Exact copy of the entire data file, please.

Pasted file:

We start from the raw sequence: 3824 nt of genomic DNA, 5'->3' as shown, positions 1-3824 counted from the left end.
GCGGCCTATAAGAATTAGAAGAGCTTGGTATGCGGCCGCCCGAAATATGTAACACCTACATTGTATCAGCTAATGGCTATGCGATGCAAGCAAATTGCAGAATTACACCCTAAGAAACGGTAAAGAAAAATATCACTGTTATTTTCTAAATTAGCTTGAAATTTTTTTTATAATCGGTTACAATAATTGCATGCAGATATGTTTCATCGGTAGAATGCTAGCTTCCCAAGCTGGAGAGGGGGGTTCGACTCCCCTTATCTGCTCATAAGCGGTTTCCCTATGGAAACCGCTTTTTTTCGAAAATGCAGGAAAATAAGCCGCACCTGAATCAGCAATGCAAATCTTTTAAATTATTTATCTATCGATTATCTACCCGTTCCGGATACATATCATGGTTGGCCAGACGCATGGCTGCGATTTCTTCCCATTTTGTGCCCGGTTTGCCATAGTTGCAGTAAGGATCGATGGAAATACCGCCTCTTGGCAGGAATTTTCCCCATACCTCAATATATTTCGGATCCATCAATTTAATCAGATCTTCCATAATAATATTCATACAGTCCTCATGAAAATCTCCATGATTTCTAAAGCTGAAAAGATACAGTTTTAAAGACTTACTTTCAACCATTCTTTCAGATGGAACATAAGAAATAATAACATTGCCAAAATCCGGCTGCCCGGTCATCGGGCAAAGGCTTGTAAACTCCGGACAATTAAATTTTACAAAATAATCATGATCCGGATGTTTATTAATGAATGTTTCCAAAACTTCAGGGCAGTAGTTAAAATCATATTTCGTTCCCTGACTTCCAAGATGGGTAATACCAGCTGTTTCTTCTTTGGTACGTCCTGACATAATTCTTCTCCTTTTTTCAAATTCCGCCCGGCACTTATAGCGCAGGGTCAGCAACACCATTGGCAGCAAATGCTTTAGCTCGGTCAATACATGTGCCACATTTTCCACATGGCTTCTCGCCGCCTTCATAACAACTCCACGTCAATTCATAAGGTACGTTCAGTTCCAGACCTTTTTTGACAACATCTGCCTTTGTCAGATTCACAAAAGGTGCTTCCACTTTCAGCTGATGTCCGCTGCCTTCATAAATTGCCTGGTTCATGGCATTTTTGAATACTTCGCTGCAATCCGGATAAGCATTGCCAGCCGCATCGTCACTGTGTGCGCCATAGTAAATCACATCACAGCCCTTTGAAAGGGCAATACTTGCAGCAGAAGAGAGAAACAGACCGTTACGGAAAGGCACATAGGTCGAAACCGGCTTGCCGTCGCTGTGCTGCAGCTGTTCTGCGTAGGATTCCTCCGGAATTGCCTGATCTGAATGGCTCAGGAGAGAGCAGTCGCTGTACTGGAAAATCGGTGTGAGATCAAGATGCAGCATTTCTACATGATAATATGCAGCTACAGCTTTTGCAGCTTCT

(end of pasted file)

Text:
We start from the raw sequence: 3824 nt of genomic DNA, 5'->3' as shown, positions 1-3824 counted from the left end.
GCGGCCTATAAGAATTAGAAGAGCTTGGTATGCGGCCGCCCGAAATATGTAACACCTACATTGTATCAGCTAATGGCTATGCGATGCAAGCAAATTGCAGAATTACACCCTAAGAAACGGTAAAGAAAAATATCACTGTTATTTTCTAAATTAGCTTGAAATTTTTTTTATAATCGGTTACAATAATTGCATGCAGATATGTTTCATCGGTAGAATGCTAGCTTCCCAAGCTGGAGAGGGGGGTTCGACTCCCCTTATCTGCTCATAAGCGGTTTCCCTATGGAAACCGCTTTTTTTCGAAAATGCAGGAAAATAAGCCGCACCTGAATCAGCAATGCAAATCTTTTAAATTATTTATCTATCGATTATCTACCCGTTCCGGATACATATCATGGTTGGCCAGACGCATGGCTGCGATTTCTTCCCATTTTGTGCCCGGTTTGCCATAGTTGCAGTAAGGATCGATGGAAATACCGCCTCTTGGCAGGAATTTTCCCCATACCTCAATATATTTCGGATCCATCAATTTAATCAGATCTTCCATAATAATATTCATACAGTCCTCATGAAAATCTCCATGATTTCTAAAGCTGAAAAGATACAGTTTTAAAGACTTACTTTCAACCATTCTTTCAGATGGAACATAAGAAATAATAACATTGCCAAAATCCGGCTGCCCGGTCATCGGGCAAAGGCTTGTAAACTCCGGACAATTAAATTTTACAAAATAATCATGATCCGGATGTTTATTAATGAATGTTTCCAAAACTTCAGGGCAGTAGTTAAAATCATATTTCGTTCCCTGACTTCCAAGATGGGTAATACCAGCTGTTTCTTCTTTGGTACGTCCTGACATAATTCTTCTCCTTTTTTCAAATTCCGCCCGGCACTTATAGCGCAGGGTCAGCAACACCATTGGCAGCAAATGCTTTAGCTCGGTCAATACATGTGCCACATTTTCCACATGGCTTCTCGCCGCCTTCATAACAACTCCACGTCAATTCATAAGGTACGTTCAGTTCCAGACCTTTTTTGACAACATCTGCCTTTGTCAGATTCACAAAAGGTGCTTCCACTTTCAGCTGATGTCCGCTGCCTTCATAAATTGCCTGGTTCATGGCATTTTTGAATACTTCGCTGCAATCCGGATAAGCATTGCCAGCCGCATCGTCACTGTGTGCGCCATAGTAAATCACATCACAGCCCTTTGAAAGGGCAATACTTGCAGCAGAAGAGAGAAACAGACCGTTACGGAAAGGCACATAGGTCGAAACCGGCTTGCCGTCGCTGTGCTGCAGCTGTTCTGCGTAGGATTCCTCCGGAATTGCCTGATCTGAATGGCTCAGGAGAGAGCAGTCGCTGTACTGGAAAATCGGTGTGAGATCAAGATGCAGCATTTCTACATGATAATATGCAGCTACAGCTTTTGCAGCTTCT